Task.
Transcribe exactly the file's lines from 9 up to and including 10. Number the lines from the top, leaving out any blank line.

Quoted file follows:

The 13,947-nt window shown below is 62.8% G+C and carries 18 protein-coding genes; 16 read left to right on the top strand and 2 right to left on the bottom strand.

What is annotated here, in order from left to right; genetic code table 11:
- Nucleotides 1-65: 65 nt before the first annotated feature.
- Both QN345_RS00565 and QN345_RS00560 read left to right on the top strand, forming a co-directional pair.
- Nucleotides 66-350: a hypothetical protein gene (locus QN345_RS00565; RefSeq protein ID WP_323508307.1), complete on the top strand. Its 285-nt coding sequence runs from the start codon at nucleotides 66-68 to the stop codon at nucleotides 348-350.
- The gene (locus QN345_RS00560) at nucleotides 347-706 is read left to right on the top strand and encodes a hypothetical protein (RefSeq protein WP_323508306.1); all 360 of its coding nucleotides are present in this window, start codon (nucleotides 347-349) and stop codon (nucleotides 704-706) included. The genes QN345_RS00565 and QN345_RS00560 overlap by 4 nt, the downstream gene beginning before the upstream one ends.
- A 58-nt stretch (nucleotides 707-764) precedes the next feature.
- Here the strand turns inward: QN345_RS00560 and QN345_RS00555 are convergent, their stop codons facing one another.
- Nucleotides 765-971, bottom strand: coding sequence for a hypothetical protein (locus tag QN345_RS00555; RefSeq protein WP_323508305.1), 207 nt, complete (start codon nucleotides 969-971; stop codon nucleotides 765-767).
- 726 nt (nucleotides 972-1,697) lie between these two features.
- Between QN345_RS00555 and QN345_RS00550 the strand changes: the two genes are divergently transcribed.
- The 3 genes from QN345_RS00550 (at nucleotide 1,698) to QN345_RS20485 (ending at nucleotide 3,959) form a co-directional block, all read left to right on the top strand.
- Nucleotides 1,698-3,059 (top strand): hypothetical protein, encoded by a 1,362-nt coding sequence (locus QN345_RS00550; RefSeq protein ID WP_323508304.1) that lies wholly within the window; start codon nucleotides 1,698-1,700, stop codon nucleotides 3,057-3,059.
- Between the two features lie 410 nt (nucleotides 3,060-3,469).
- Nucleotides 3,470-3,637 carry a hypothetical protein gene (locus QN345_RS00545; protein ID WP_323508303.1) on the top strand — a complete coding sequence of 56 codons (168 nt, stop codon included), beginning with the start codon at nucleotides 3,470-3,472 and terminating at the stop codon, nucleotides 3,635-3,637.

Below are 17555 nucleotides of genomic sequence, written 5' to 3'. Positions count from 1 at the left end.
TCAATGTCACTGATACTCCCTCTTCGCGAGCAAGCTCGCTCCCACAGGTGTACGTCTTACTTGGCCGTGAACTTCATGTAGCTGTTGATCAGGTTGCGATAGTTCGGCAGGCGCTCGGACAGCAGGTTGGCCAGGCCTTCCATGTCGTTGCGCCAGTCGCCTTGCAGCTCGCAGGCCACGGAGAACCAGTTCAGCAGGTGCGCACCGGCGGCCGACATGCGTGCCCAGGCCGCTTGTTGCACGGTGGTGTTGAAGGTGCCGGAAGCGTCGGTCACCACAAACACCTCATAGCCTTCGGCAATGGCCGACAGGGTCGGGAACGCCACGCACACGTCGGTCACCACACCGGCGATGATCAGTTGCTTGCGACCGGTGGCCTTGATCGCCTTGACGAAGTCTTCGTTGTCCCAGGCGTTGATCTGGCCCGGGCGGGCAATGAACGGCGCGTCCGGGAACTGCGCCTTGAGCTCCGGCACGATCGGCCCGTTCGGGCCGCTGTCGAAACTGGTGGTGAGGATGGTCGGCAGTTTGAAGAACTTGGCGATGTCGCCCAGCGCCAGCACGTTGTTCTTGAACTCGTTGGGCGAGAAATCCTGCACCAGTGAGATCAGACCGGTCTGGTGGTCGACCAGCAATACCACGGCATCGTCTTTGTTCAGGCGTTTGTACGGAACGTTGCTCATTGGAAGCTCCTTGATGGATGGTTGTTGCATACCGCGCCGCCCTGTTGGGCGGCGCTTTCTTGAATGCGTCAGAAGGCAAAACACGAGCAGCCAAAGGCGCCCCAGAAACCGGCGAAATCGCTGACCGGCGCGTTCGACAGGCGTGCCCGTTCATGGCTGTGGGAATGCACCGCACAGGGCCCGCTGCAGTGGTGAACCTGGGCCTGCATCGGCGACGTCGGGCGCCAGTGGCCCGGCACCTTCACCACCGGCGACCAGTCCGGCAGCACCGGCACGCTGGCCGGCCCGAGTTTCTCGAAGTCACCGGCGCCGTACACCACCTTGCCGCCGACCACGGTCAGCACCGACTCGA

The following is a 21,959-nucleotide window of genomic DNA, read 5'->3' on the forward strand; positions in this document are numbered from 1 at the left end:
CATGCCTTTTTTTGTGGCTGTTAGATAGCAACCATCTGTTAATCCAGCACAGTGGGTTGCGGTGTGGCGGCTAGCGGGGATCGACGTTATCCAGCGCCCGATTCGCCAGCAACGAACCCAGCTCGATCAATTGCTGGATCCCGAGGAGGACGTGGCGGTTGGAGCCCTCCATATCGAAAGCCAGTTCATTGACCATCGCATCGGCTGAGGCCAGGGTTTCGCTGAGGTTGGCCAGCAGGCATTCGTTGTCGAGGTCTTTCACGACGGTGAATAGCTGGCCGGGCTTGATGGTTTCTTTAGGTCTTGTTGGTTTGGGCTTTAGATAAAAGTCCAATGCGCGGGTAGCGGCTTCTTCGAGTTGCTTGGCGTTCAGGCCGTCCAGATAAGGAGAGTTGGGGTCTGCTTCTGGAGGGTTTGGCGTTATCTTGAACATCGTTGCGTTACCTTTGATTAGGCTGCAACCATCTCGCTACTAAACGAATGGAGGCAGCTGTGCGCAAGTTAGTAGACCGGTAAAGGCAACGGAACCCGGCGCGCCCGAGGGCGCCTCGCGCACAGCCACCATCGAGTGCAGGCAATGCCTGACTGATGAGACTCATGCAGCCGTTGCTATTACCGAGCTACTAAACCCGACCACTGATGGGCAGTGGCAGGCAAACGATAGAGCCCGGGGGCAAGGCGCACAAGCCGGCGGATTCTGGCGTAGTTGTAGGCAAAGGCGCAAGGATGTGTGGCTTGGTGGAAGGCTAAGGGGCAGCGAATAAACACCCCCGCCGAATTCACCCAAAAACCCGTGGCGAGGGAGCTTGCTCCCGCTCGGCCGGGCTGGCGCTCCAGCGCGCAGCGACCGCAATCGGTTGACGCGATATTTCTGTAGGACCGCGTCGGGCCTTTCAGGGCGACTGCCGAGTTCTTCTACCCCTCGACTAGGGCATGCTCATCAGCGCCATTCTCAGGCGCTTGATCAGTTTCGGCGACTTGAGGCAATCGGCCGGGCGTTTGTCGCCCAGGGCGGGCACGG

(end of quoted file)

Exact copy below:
- Nucleotides 765-971, bottom strand: coding sequence for a hypothetical protein (locus tag QN345_RS00555; RefSeq protein WP_323508305.1), 207 nt, complete (start codon nucleotides 969-971; stop codon nucleotides 765-767).
- 726 nt (nucleotides 972-1,697) lie between these two features.